Dental Discoloration – Causes and Treatment

Tooth stains One of the biggest complaints of patients when they come to the dentist’s office is related to the appearance of the teeth, especially their color or the presence of stains on the teeth.

Every day we meet people who are unhappy with the color of their teeth and who want an improvement.

Aspects related to the structure of the teeth can point to the origin of discoloration or yellowish color:

The hard tissues of the teeth that can influence the natural shade are enamel and dentin.

Dentin is the deep layer found immediately adjacent to the pulp chamber and has a more yellowish color.

The enamel intimately covers the dentine, is white, translucent but varies from one individual to another.

Thus, if anatomically, the enamel layer is thinner and less opaque, the yellowish dentin may show through, giving the tooth an unsatisfactory appearance for patients.

Patients often want white teeth, with aesthetics taking precedence over health in most cases.

However, the results of whitening treatments vary from patient to patient depending on the conformation of the hard dental layers and the effectiveness of the treatment applied.

Also, whitening treatments may result in a return to the original appearance after varying periods of time.

Another method that successfully treats dental discoloration is veneering. If the defect concerns the directly visible buccal surface of the teeth, they can be minimally polished and veneered.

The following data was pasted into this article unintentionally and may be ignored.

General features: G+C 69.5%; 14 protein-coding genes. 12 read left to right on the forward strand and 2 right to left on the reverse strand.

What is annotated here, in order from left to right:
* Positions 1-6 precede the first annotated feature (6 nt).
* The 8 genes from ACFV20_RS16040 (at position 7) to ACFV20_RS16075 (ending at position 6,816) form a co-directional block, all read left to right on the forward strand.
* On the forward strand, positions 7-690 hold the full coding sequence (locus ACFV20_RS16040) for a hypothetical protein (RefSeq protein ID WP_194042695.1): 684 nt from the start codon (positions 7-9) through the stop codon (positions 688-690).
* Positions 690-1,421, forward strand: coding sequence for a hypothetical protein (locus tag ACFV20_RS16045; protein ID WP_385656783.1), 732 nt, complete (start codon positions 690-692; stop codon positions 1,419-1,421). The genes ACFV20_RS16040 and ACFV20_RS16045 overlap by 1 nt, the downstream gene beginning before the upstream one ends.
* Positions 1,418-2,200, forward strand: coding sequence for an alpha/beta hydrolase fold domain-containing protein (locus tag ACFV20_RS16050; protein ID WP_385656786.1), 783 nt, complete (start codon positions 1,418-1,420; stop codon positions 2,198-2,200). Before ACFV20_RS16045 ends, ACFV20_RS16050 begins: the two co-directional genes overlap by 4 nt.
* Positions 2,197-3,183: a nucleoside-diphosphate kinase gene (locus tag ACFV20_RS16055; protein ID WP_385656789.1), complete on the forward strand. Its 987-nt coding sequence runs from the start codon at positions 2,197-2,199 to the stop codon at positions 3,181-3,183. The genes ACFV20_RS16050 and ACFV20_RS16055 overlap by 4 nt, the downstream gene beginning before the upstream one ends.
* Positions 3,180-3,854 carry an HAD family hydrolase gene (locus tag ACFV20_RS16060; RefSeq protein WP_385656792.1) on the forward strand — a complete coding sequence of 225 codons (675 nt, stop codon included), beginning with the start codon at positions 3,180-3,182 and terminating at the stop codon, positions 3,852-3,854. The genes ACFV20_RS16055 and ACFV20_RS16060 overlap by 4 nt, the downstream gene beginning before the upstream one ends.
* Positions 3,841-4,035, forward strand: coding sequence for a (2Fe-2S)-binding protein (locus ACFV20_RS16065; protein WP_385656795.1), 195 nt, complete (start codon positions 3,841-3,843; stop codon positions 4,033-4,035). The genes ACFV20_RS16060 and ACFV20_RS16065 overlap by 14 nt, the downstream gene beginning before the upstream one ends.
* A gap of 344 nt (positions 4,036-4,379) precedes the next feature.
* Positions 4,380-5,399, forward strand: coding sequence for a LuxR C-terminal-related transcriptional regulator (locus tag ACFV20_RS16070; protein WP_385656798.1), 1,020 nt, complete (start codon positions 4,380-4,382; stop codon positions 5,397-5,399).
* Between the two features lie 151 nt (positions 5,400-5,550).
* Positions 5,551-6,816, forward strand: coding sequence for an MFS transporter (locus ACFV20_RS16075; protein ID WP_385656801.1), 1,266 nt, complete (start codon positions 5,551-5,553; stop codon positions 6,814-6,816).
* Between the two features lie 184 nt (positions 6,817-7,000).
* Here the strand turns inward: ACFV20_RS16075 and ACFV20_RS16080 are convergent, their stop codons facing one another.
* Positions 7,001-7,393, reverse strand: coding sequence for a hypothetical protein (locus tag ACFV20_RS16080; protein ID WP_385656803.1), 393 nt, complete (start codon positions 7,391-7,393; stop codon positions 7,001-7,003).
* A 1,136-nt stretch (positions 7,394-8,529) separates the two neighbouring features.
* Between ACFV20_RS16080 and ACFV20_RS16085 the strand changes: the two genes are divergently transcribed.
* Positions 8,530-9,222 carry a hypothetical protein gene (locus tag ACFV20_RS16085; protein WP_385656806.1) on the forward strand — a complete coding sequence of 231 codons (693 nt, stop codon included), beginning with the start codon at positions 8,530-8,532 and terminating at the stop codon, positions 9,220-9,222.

However, for veneers to be clinically successful, the patient must practice excellent hygiene of the oral cavity and follow the postoperative instructions of the dentist.

Causes of discoloration

These are varied and can be extrinsic or intrinsic:

Extrinsic causes of discoloration are factors acting from the external environment, the resulting pigmentation being easier to remove.

Coffee consumption, colored drinks, teas, red wine and smoking can pigment dental surfaces if consumed often. Discoloration caused by external factors can be removed by professional scaling and brushing.

Intrinsic causes of tooth discoloration are more complicated to remove as they mainly affect the dentin, the hard tissue beneath the enamel.

The use of drugs such as tetracycline, tooth decay, advancing age resulting in the deposition of thicker layers of dentin or some infectious diseases can cause dentin discoloration.

Also, previous endodontic treatments can change the color of teeth over time, giving them an unsightly, greyer appearance.

Of the treatment methods currently available, your dentist will choose the ones that suit your case. The cause of the discoloration, the patient’s hygiene, age, desired results and the possibility of maintaining the results over time will all be taken into account.

Thus, in some cases scaling and professional hygiene are sufficient to achieve the desired results. However, in most cases the treatment is much more complex and involves bleaching treatments using chemicals applied in a mouthpiece or activated under a lamp in the dental surgery, veneers or even veneer crowns in severe cases with other complications.

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